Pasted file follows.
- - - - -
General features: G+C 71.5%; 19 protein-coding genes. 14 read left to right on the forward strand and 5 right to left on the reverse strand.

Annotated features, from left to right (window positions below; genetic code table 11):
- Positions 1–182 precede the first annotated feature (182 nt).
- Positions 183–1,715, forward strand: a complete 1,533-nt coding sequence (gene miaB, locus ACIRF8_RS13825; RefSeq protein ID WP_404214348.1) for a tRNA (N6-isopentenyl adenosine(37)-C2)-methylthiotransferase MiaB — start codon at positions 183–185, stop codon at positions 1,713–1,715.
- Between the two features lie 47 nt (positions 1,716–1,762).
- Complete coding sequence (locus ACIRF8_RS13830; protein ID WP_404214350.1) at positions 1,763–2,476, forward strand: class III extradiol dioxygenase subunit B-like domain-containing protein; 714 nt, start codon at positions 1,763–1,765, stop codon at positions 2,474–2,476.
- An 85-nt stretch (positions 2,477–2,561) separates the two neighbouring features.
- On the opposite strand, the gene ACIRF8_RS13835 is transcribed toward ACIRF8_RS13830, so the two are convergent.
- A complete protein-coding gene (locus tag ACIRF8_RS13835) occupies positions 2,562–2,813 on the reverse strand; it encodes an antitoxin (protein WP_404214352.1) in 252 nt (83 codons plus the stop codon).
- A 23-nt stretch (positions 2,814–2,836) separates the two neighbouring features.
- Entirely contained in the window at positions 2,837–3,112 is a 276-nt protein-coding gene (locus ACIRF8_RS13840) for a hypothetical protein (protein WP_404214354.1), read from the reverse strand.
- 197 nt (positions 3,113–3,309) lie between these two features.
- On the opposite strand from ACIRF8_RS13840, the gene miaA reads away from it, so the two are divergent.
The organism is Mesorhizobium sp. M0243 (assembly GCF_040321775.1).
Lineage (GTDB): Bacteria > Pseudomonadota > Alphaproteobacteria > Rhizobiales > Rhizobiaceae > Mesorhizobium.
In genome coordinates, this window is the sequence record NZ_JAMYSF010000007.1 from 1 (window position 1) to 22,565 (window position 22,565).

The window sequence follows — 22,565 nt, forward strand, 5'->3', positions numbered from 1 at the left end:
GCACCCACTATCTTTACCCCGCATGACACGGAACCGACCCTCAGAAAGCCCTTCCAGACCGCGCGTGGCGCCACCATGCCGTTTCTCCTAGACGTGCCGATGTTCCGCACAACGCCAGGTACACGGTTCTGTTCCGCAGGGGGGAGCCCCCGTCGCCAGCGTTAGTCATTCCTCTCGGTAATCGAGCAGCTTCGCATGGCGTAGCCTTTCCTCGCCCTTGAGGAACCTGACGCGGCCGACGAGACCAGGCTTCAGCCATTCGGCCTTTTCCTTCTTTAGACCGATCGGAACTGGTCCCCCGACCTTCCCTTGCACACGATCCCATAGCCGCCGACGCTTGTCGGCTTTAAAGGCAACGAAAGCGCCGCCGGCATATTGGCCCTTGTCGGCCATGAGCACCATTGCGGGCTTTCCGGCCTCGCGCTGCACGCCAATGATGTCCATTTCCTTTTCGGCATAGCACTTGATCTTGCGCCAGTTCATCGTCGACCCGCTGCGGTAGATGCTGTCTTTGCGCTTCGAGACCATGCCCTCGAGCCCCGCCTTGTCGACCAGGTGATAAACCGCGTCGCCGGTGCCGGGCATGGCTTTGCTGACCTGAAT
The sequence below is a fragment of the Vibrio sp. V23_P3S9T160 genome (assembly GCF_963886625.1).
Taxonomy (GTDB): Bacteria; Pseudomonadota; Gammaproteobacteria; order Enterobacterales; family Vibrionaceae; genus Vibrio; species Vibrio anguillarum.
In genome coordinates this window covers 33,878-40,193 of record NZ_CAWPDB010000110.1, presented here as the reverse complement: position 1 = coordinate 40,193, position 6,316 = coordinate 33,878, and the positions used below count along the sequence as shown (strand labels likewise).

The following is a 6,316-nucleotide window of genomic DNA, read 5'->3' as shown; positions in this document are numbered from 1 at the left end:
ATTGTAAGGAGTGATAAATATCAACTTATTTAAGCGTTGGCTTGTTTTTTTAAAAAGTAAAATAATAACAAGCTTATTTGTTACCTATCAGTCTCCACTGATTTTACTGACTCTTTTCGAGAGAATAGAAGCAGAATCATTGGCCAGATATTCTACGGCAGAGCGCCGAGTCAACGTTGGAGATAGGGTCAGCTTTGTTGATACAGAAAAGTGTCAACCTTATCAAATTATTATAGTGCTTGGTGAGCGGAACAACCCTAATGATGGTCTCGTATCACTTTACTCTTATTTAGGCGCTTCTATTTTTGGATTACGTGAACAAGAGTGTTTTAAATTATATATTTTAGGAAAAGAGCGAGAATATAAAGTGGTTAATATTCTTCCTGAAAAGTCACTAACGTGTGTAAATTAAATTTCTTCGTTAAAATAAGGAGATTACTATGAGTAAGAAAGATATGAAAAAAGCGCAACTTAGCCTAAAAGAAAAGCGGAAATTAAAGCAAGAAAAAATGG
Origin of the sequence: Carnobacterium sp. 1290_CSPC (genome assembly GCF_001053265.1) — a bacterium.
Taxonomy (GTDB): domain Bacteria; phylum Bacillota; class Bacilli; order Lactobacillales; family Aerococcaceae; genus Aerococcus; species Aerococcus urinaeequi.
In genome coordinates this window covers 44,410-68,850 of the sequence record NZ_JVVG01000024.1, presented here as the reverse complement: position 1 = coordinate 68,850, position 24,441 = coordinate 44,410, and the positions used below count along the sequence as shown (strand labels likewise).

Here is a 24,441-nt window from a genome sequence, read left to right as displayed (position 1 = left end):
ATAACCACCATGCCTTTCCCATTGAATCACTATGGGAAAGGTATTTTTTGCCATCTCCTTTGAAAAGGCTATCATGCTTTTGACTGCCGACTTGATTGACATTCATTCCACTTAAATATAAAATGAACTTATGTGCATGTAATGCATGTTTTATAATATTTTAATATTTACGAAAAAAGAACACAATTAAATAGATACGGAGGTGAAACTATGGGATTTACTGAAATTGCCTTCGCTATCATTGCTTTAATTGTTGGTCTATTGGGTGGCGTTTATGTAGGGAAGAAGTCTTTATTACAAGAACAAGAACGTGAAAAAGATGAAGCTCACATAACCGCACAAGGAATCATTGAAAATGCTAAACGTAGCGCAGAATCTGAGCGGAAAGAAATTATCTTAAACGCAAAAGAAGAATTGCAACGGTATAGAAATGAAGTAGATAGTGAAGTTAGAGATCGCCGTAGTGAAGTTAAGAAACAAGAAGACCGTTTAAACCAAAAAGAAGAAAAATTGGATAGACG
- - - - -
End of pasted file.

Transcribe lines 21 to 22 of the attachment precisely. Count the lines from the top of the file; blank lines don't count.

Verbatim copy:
In genome coordinates this window covers 33,878-40,193 of record NZ_CAWPDB010000110.1, presented here as the reverse complement: position 1 = coordinate 40,193, position 6,316 = coordinate 33,878, and the positions used below count along the sequence as shown (strand labels likewise).

The following is a 6,316-nucleotide window of genomic DNA, read 5'->3' as shown; positions in this document are numbered from 1 at the left end: